The concession stand also offers other camper supplies like eating utensils, batteries, tarps, matches, etc. Some food items like marshmallows and other items that may have been forgotten during packing up might be available. Candy bars, chips, and soda pop are also available. Frozen treats and hot items are a favorite among park visitors.
Canoe rental is available through the concession stand. Canoes are large enough for three adults or two adults and two children. Single-person kayaks are also available. All canoe/kayak rentals include paddles and life jackets.
The concession stand staff will look forward to your visit. Each staff person is knowledgeable about the area and is here to serve everyone.
Endangered Bee Sighted at Wyalusing State Park
-------------------Rusty Patched bumblebee photo and article by Brad Kolhoff.jpeg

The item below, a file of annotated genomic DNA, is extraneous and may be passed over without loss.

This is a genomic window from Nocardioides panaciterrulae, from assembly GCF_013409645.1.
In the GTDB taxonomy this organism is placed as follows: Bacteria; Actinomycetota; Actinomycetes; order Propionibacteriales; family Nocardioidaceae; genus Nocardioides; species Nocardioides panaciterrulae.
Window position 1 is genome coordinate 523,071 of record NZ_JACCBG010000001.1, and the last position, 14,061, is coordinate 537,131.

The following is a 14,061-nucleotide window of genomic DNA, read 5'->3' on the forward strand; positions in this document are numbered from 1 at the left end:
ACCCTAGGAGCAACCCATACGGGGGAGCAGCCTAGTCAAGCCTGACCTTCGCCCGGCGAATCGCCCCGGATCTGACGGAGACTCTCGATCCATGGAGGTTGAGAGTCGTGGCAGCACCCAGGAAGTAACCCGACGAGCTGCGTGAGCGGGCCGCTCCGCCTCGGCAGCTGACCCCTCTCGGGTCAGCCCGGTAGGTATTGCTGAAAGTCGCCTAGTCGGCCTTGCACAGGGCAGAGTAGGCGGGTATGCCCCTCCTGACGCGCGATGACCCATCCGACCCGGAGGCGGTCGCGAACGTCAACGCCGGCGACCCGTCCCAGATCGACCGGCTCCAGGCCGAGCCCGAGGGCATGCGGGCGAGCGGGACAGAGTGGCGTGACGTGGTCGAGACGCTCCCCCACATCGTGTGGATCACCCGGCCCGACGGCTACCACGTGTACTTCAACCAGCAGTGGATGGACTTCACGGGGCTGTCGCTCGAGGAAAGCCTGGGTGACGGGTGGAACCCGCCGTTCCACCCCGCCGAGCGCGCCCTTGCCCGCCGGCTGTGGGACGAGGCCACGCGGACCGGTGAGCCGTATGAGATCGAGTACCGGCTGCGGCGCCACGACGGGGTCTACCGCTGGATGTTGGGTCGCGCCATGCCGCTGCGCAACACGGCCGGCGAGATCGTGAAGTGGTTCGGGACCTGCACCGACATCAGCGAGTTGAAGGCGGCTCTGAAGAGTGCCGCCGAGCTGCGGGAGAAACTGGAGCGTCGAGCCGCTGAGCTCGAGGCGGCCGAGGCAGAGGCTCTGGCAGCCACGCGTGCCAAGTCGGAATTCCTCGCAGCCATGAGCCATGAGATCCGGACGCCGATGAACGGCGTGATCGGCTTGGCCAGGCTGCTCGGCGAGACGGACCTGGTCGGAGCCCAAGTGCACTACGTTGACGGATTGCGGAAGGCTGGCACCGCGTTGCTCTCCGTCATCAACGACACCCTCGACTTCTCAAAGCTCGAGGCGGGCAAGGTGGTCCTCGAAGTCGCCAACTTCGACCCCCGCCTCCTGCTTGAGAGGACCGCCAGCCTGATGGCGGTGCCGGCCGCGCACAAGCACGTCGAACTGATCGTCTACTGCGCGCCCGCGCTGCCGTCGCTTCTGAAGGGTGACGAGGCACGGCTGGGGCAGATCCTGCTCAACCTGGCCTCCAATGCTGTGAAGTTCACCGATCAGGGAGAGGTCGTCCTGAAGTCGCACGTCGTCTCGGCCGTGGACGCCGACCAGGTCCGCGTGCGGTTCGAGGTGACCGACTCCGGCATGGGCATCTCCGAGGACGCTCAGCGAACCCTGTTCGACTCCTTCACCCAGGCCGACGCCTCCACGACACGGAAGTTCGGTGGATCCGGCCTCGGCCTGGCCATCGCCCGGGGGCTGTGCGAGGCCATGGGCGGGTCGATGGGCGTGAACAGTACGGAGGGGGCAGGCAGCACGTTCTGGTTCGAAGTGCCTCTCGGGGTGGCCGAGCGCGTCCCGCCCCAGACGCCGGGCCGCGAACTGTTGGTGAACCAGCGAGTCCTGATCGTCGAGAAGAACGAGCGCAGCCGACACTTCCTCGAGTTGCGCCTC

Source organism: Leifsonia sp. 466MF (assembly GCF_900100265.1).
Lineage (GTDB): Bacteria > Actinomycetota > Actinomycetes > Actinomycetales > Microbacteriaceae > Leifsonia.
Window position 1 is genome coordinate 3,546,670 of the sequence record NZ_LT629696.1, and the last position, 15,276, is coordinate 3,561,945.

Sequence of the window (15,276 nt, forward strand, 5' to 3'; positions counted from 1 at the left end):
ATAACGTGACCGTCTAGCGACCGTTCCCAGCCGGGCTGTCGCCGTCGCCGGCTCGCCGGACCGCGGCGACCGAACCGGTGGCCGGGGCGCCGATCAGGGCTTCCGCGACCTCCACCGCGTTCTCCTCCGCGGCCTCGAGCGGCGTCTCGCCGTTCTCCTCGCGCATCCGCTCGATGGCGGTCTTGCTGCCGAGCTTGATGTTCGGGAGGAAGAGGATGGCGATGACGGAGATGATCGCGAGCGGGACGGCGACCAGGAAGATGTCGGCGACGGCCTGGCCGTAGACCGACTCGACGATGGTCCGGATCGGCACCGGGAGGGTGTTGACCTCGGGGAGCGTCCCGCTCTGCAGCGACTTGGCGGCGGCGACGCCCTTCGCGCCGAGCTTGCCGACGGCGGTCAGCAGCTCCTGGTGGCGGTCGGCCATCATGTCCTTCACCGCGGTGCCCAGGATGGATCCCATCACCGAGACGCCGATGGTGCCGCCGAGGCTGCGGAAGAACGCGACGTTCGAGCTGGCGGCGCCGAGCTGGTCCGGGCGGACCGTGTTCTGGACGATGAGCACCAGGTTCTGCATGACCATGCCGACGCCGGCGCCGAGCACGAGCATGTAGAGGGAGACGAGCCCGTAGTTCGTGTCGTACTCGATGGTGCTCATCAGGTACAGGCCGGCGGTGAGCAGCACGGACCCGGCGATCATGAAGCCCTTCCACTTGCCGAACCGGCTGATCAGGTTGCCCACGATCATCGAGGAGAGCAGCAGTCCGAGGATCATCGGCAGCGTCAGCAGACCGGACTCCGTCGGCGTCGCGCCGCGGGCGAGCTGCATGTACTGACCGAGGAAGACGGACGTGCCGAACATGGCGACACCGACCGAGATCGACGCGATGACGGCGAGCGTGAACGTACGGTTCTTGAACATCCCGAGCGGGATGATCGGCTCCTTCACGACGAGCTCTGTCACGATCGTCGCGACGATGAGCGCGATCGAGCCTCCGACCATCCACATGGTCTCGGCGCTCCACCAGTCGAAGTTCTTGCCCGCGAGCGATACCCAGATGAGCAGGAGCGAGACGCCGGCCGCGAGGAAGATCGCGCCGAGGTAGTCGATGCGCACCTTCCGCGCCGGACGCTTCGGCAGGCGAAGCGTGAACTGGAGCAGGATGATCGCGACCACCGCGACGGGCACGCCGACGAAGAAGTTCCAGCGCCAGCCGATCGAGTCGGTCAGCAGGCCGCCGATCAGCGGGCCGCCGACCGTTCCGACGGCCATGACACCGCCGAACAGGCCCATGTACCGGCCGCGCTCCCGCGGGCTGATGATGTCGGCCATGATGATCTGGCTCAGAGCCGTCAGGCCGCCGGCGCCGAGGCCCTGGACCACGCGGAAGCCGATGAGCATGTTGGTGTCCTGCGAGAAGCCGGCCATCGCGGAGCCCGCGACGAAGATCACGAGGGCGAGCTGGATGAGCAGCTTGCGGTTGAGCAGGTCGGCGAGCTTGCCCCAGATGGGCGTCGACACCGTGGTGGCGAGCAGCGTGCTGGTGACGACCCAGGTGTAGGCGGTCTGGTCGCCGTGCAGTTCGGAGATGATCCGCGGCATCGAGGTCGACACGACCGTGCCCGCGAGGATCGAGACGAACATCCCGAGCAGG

The rusty patched bumblebee (Bombus Affinis) is one of 20 bumblebee species historically found in Wisconsin. Until the 1990s it was abundant across the eastern United States and Canada. Unfortunately, since then rusty patched abundance and distribution has declined by around 87%, and it was listed as a federally endangered species in 2017.
Wisconsin remains one of the few remaining places the rusty patched bumble bee is still found. Since 2000, the bee has been found in 38 Wisconsin counties, including Grant, Crawford, Iowa, and Lafeyette. Observations of Rusty Patched are usually of only a single individual, rather than the dozens or even hundreds of individuals expected in a healthy population.
Bumblebees eat both nectar and pollen. While foraging, they transfer pollen between plants (pollination), which allows the plants to reproduce sexually. Bumblebees are important pollinators of wildflowers and are the chief pollinator of many economically important crops like blueberries, cranberries, clover, and tomatoes.